On May, 18th 2016, the first Developer Days took place in the exhibition halls of Magdeburg, Germany. Although this Java and .NET developer conference was organised for the first time, many developers from across Germany participated and followed the invitation from the Twitter channel of Michael Blume, the initiator and organiser.
The exhibition hall was parted into four large rooms, named after famous pioneers of the Information Technologies, like Konrad Zuse and Bjarne Stroustrup. The lobby offered bar tables and an open space that could consistently be used for interesting discussions about the latest technologies, side projects, and networking. Besides the catering with snacks and a variety of beverages, the orga team also delivered a conference booklet with over 40 pages, where each speaker and session was listed in depth on individual pages. Another noteworthy subject was the affectionate designed certificates for the participants that were handed over at the entrance area in addition to the welcome bag.
After the two introduction talks, the sessions began. The main topics were frontend and backend technologies, as well as a mixture of agile topics, requirements documentation, and programming technologies.
Our second session was all about “What’s still new in Java SE 8?”. Bernd Gronostay, who works closely together with the author of “Java ist auch ein Insel”, talked about a lot of new features and API changes. Not only did he talk about the modifications, but also showed a lot of examples which illustrated these features very well. The perhaps most interesting part in this session were the various show cases of lambda functions and streams. This enables developers to write Java in a functional syntax.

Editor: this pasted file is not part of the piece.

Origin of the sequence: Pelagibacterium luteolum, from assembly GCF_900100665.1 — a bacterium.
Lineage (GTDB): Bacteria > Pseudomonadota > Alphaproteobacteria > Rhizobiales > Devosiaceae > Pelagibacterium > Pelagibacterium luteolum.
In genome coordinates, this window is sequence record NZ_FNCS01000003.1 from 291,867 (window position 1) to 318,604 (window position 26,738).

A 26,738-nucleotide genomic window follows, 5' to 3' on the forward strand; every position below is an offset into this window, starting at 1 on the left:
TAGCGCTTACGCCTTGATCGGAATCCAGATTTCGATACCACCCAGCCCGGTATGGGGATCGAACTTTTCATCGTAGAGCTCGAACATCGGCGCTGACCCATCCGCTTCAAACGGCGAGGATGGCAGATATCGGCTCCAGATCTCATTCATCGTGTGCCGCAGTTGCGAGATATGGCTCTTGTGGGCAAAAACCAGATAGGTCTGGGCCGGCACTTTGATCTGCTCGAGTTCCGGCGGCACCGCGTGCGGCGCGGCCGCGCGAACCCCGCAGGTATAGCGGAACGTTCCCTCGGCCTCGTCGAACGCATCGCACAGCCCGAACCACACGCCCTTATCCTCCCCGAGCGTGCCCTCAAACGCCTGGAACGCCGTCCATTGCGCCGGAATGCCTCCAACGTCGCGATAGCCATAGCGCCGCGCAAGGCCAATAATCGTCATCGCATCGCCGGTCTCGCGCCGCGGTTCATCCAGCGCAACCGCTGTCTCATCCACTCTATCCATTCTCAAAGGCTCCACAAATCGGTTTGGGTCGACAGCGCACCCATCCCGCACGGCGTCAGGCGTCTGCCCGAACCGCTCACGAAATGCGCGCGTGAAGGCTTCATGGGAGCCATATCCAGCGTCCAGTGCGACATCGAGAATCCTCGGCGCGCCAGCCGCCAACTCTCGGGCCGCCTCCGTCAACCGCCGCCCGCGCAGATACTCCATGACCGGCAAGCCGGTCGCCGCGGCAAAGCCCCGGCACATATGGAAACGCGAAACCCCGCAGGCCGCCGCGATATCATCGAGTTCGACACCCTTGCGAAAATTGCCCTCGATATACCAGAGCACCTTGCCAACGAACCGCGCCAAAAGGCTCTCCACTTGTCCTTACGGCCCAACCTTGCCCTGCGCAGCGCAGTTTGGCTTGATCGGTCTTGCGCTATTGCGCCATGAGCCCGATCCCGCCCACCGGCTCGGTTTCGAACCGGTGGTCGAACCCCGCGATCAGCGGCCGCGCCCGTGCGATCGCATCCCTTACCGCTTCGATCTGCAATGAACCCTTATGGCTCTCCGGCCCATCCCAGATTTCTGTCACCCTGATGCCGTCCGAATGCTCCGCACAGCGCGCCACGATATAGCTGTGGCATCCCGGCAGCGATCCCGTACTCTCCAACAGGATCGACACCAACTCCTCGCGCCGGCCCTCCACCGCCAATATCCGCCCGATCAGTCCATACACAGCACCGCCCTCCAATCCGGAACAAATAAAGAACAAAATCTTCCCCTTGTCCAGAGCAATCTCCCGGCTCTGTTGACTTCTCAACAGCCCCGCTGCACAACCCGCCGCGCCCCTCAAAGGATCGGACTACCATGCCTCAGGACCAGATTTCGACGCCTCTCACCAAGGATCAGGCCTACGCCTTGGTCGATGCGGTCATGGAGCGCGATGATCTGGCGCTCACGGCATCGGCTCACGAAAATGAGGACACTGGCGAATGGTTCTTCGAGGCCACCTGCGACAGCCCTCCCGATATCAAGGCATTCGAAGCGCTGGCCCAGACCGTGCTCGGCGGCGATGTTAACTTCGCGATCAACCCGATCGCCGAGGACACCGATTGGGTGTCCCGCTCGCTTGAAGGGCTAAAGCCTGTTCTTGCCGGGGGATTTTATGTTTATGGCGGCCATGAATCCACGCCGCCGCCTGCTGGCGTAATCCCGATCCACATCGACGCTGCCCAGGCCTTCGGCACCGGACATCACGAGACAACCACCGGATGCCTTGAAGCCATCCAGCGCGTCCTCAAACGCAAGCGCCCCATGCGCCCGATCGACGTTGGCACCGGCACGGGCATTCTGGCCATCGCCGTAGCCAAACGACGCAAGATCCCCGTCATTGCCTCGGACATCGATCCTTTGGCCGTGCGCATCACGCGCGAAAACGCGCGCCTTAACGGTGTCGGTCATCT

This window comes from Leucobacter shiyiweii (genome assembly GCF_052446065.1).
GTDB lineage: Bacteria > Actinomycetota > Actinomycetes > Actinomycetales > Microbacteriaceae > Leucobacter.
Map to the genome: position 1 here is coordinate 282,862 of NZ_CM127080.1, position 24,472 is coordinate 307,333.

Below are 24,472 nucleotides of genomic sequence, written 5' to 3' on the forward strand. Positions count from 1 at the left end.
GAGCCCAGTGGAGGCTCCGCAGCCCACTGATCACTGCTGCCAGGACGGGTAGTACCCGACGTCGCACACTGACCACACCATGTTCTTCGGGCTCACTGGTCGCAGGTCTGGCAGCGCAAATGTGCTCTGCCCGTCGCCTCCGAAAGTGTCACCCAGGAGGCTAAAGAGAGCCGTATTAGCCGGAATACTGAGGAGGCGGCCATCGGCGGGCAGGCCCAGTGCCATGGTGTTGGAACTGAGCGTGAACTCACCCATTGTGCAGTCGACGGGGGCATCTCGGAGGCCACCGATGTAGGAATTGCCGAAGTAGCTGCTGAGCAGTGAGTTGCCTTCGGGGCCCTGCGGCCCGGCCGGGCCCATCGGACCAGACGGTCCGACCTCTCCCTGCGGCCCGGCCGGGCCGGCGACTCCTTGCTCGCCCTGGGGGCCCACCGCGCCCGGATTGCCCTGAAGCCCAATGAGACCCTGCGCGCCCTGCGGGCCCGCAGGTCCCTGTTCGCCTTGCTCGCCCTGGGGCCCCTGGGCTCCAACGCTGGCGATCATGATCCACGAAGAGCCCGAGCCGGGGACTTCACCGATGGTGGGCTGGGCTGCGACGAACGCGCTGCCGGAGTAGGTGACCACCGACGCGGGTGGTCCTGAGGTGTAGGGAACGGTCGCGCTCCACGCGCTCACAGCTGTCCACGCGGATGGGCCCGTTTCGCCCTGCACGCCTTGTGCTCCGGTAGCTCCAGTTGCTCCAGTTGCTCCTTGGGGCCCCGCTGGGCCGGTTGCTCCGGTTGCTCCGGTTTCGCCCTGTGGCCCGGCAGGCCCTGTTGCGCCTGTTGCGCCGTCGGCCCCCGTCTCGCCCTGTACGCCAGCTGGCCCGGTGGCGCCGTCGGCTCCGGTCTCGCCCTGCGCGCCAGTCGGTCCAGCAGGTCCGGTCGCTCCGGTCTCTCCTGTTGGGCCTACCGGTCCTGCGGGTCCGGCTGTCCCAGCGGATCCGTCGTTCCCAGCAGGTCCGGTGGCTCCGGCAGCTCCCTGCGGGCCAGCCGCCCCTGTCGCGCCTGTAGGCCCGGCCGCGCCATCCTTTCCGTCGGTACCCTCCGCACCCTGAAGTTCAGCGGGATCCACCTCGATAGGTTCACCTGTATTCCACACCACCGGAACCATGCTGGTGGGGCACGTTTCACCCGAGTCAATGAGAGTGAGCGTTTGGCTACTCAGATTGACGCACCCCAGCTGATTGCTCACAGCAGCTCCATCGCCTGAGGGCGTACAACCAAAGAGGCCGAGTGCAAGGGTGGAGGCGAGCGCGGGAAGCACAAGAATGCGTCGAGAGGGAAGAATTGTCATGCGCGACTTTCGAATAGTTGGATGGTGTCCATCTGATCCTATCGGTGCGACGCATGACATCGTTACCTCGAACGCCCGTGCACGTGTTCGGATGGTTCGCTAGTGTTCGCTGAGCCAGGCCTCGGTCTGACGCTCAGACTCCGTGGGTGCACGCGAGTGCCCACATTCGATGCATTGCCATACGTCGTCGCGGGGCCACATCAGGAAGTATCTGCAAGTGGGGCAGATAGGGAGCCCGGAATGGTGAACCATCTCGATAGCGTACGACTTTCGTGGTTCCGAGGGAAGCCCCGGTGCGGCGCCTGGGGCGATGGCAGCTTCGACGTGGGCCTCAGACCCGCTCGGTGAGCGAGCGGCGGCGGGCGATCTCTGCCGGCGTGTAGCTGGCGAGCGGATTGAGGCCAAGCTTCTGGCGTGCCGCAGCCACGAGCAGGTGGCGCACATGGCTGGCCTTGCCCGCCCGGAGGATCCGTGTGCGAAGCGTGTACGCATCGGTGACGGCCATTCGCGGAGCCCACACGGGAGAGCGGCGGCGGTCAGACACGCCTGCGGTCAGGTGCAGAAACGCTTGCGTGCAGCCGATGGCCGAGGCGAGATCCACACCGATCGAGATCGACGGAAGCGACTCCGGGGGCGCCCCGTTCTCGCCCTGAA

After lunch there was a talk with a topic which was completely new to us: Functional Domain Driven Design (DDD) with F# held by Marco Heimeshoff. He is one of the cofounders of the DDD community in Germany. His introduction showed a new idea of how the software models should look like. The mapping between the Requirement Space (Domain) and the Implementation Space (Code) is usually a gap that needs to be bridged. The difficulty is to have the code representing exactly the real domain. But often developers have to check that there is no possibility to represent an illegal state. The simple solution with DDD is: Make illegal states unrepresentable! This is only a little extract of this session with a lot of new, interesting ideas and patterns for solving things in a deterministically different way that makes intense unit testing obsolete.
He showed and explained the principals of React.
One feature of React is that it represents only the view in a Model-View-Controller (MVC) model.
Another feature is that the Document Object Model (DOM) tree is virtualized.
That means, when a webpage flow is established only the objects that have change are updated via the calculation of a
diff between the webpage states.
The interesting thing about React is, that due to that technique websites are always very fast.
The last session of the day was “Architekturdokumentation leicht gemacht” (architecture documentation for dummies) by Andreas Richter, the organiser of the Softwerkskammer Magdeburg. He introduced the arc42 template and its most important parts. The main benefits of such an architectural templates is that there is always the same structure.
The Magdeburger Developer Days offered a lot of very interesting talks in a broad range of topics. We were stunned from the professional level that orga team could establish. The speakers were well-chosen and the quality of talks was absolutely extraordinary. The experience of the conference was very great and a visit next year is definitely reasonable.